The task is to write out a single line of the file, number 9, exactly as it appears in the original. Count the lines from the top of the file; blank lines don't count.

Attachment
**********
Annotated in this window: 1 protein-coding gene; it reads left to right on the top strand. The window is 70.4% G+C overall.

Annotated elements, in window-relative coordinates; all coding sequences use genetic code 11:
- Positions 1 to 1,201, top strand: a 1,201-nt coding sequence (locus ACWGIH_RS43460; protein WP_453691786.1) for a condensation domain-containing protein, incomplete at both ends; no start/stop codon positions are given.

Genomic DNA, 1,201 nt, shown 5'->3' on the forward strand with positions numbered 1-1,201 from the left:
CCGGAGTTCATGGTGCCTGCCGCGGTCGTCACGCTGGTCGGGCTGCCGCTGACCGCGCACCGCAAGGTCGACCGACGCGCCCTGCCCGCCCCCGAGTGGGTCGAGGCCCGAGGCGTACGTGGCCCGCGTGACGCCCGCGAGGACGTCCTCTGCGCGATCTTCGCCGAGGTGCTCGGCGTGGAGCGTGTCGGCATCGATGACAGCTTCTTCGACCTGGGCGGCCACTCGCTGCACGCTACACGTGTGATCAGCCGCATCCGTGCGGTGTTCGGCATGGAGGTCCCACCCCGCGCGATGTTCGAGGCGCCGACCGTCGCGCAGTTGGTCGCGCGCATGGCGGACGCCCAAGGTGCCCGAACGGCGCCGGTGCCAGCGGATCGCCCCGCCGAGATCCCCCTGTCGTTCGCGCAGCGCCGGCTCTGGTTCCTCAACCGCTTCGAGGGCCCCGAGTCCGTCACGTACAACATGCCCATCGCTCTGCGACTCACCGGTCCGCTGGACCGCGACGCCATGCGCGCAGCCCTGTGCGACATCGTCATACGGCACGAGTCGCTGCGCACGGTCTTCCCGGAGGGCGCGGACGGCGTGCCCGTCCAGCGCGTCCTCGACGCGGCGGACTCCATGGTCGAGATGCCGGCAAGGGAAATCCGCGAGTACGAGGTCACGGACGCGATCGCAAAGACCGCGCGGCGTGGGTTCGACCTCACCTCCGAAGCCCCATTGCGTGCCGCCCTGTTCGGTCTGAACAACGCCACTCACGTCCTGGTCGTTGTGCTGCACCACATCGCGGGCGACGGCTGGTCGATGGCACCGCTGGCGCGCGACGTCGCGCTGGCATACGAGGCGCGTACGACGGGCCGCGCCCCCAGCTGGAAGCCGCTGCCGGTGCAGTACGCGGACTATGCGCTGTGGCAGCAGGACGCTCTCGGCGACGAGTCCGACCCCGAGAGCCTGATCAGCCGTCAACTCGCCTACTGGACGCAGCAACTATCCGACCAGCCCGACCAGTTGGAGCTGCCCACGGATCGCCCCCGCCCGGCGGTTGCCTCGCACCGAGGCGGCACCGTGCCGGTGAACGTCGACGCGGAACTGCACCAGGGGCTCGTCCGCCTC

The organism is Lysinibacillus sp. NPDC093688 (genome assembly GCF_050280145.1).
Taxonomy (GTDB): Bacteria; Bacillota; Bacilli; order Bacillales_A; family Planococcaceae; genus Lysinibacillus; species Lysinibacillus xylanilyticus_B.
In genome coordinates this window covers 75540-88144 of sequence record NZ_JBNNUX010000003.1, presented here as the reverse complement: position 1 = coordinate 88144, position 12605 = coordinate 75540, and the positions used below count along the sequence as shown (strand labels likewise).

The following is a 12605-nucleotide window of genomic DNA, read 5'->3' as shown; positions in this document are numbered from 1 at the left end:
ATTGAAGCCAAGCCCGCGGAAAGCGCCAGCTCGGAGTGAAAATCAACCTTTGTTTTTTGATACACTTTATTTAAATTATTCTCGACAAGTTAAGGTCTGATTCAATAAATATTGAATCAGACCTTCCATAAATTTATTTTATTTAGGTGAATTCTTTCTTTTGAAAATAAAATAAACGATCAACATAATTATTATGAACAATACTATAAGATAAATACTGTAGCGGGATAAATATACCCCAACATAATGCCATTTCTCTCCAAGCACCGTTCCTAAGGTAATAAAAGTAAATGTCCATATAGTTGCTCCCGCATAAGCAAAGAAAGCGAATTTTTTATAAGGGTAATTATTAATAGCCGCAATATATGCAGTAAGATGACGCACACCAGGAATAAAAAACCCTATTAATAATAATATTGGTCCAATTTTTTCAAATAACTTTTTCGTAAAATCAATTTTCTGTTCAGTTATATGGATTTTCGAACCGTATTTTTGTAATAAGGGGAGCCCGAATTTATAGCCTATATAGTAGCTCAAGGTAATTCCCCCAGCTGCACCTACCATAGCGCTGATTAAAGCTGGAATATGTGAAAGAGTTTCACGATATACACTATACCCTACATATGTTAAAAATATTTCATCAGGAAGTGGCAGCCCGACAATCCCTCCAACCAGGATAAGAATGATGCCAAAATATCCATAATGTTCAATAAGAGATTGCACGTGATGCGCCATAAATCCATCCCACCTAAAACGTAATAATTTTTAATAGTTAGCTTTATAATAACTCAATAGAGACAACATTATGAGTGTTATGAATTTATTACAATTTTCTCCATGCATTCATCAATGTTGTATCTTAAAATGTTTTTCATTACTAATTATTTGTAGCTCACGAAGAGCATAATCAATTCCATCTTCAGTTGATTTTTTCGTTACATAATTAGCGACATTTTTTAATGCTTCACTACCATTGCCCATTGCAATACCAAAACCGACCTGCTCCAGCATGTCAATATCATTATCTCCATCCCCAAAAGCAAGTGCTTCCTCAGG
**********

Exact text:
The following is a 12605-nucleotide window of genomic DNA, read 5'->3' as shown; positions in this document are numbered from 1 at the left end: